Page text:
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Department of Molecular Physiology and Biophysics

Houston, Texas

A BCM research lab.
Molecular Physiology and Biophysics
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Cardiovascular Sciences

Cardiovascular research is one of the key areas of interest of the Department of Molecular Physiology and Biophysics. Research by our faculty members focuses on a variety of subjects including cardiovascular ion channels, calcium handling proteins, heart development, cardiac diseases such as cardiac arrhythmias, hypertrophy and heart failure, and multiple imaging modalities including magnetic resonance imaging, echocardiography, and confocal and multi-focal imaging.

Ground-breaking findings made in our department include the development of animal models for sudden infant death syndrome, the identification of new proteins involved in the development of atrial fibrillation and heart failure, the generation of new imaging modalities to study heart disease at the cellular and whole animal level, and the identification of the cause of heart stroke. These research programs are supported by substantial extramural grant support, and have led to publications of important new findings in high impact scientific journals.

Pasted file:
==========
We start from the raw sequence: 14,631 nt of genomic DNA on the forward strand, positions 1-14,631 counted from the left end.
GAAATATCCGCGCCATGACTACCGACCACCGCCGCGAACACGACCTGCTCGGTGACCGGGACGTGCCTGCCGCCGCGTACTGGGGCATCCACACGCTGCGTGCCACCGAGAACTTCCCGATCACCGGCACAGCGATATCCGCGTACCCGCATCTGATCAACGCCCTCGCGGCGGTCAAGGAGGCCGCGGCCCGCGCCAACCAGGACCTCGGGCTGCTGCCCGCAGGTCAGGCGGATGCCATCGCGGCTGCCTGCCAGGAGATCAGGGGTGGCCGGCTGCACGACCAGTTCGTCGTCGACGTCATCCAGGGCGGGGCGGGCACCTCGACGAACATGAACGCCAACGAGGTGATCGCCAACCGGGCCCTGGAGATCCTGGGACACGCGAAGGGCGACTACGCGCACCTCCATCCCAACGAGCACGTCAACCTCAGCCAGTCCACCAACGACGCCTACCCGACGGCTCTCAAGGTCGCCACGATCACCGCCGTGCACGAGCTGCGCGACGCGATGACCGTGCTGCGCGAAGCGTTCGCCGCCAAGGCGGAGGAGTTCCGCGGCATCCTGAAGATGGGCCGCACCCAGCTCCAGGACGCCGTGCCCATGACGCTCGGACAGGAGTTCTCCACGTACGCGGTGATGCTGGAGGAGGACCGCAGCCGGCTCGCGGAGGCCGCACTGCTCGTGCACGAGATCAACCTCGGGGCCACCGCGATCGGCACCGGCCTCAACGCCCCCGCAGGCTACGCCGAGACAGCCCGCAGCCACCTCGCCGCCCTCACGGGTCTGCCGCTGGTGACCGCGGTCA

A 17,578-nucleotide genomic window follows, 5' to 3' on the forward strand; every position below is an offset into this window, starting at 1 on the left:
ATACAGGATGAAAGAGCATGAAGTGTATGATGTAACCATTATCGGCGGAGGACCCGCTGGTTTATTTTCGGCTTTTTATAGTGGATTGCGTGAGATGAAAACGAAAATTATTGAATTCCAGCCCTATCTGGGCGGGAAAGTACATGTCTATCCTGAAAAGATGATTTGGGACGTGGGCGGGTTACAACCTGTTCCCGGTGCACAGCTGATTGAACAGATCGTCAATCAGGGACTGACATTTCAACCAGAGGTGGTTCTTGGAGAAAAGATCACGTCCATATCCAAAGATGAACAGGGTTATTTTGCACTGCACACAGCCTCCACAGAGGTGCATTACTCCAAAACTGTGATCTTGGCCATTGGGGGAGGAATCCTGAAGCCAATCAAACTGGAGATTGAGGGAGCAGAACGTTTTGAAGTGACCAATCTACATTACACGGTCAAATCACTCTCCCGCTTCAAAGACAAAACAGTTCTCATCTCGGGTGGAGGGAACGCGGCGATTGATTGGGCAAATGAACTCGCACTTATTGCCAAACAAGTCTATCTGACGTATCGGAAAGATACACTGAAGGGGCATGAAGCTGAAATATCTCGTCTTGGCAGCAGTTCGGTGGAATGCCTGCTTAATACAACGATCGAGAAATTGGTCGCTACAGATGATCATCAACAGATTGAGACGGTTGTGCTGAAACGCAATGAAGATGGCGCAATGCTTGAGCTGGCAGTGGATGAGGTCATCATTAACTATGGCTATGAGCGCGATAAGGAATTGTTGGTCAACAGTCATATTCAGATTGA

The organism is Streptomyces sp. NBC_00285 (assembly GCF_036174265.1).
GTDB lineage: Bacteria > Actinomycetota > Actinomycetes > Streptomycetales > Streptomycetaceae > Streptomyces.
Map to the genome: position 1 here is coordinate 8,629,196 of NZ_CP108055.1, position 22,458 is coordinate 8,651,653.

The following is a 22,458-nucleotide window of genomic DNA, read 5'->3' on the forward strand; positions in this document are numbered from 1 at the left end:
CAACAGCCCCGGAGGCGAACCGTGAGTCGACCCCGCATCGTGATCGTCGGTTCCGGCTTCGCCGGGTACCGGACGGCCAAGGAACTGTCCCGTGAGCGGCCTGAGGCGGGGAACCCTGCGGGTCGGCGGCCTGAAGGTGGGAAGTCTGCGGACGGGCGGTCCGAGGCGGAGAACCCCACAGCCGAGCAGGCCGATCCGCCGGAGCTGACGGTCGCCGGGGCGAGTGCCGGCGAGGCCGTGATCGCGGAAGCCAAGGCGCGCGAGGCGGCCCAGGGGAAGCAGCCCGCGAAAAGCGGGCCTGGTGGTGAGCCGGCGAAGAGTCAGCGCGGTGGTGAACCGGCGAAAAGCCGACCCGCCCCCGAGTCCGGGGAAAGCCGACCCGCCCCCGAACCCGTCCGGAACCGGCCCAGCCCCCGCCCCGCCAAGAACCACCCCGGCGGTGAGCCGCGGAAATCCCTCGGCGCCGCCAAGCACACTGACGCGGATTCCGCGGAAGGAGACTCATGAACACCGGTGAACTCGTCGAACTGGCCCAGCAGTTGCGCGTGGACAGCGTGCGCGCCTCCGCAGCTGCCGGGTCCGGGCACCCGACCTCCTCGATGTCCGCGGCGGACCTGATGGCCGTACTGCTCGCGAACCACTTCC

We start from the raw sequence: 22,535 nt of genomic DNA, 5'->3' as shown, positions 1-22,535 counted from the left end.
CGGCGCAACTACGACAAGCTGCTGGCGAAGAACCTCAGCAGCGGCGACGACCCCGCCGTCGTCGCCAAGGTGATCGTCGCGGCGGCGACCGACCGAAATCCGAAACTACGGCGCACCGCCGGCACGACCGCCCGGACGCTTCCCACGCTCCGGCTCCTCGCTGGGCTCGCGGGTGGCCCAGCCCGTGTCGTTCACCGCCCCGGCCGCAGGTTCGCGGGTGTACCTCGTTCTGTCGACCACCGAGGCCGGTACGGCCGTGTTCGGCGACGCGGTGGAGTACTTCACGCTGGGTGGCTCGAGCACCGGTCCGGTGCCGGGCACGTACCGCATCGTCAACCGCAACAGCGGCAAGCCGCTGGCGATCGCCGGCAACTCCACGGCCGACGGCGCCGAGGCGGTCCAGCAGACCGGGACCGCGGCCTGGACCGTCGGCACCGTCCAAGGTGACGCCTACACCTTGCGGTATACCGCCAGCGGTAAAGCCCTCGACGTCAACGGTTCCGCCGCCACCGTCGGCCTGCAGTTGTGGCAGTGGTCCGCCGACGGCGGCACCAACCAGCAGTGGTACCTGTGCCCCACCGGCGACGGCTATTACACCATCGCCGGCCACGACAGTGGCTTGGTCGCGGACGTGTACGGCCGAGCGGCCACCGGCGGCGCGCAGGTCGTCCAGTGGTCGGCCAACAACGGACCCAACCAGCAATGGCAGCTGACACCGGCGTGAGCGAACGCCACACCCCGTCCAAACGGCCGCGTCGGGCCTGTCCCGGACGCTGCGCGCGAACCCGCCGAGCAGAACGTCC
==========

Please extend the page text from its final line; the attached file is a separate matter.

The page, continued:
Through the development of a state-of-the-art mouse phenotyping facility, our faculty and trainees are able to interrogate the effects of changes in the genome on cardiovascular and skeletal muscle function. Faculty and trainees in our department work closed by other cardiovascular scientists and clinicians at Baylor College of Medicine and affiliated hospitals. Our research efforts are well integrated within the larger cardiovascular community at BCM, and provide an excellent environment for collaborative research and strong training opportunities for graduate students and postdoctoral trainees.

Areas of Research

Cardiac Ion Channels

  • Ryanodine Receptors
  • Intracellular Calcium Release

Cardiac Development

  • Heart Morphogenesis

Heart Disease

  • Cardiac Arrhythmias
  • Cardiac Hypertrophy
  • Heart Failure


  • Magnetic Resonance Imaging (MRI)
  • 2-Photon Microscopy
  • Ultrasound